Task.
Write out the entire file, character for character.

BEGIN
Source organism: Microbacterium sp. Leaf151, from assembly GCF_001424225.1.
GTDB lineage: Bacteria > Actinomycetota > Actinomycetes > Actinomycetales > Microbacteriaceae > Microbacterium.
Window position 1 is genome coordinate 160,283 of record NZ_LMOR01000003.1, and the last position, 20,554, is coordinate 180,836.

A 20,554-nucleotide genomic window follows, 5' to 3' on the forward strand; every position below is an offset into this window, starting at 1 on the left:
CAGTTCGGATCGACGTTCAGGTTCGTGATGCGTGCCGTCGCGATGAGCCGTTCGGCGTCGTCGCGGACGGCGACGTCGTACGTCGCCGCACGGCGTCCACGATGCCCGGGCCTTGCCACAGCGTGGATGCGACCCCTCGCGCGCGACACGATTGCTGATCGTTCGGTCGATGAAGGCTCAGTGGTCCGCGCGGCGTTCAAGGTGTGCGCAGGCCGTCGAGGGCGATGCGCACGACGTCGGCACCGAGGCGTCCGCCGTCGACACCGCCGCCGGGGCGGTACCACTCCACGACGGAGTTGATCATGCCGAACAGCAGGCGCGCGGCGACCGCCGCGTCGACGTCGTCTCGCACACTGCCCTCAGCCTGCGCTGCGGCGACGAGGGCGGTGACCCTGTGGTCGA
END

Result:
Source organism: Microbacterium sp. Leaf151, from assembly GCF_001424225.1.
GTDB lineage: Bacteria > Actinomycetota > Actinomycetes > Actinomycetales > Microbacteriaceae > Microbacterium.
Window position 1 is genome coordinate 160,283 of record NZ_LMOR01000003.1, and the last position, 20,554, is coordinate 180,836.

A 20,554-nucleotide genomic window follows, 5' to 3' on the forward strand; every position below is an offset into this window, starting at 1 on the left:
CAGTTCGGATCGACGTTCAGGTTCGTGATGCGTGCCGTCGCGATGAGCCGTTCGGCGTCGTCGCGGACGGCGACGTCGTACGTCGCCGCACGGCGTCCACGATGCCCGGGCCTTGCCACAGCGTGGATGCGACCCCTCGCGCGCGACACGATTGCTGATCGTTCGGTCGATGAAGGCTCAGTGGTCCGCGCGGCGTTCAAGGTGTGCGCAGGCCGTCGAGGGCGATGCGCACGACGTCGGCACCGAGGCGTCCGCCGTCGACACCGCCGCCGGGGCGGTACCACTCCACGACGGAGTTGATCATGCCGAACAGCAGGCGCGCGGCGACCGCCGCGTCGACGTCGTCTCGCACACTGCCCTCAGCCTGCGCTGCGGCGACGAGGGCGGTGACCCTGTGGTCGA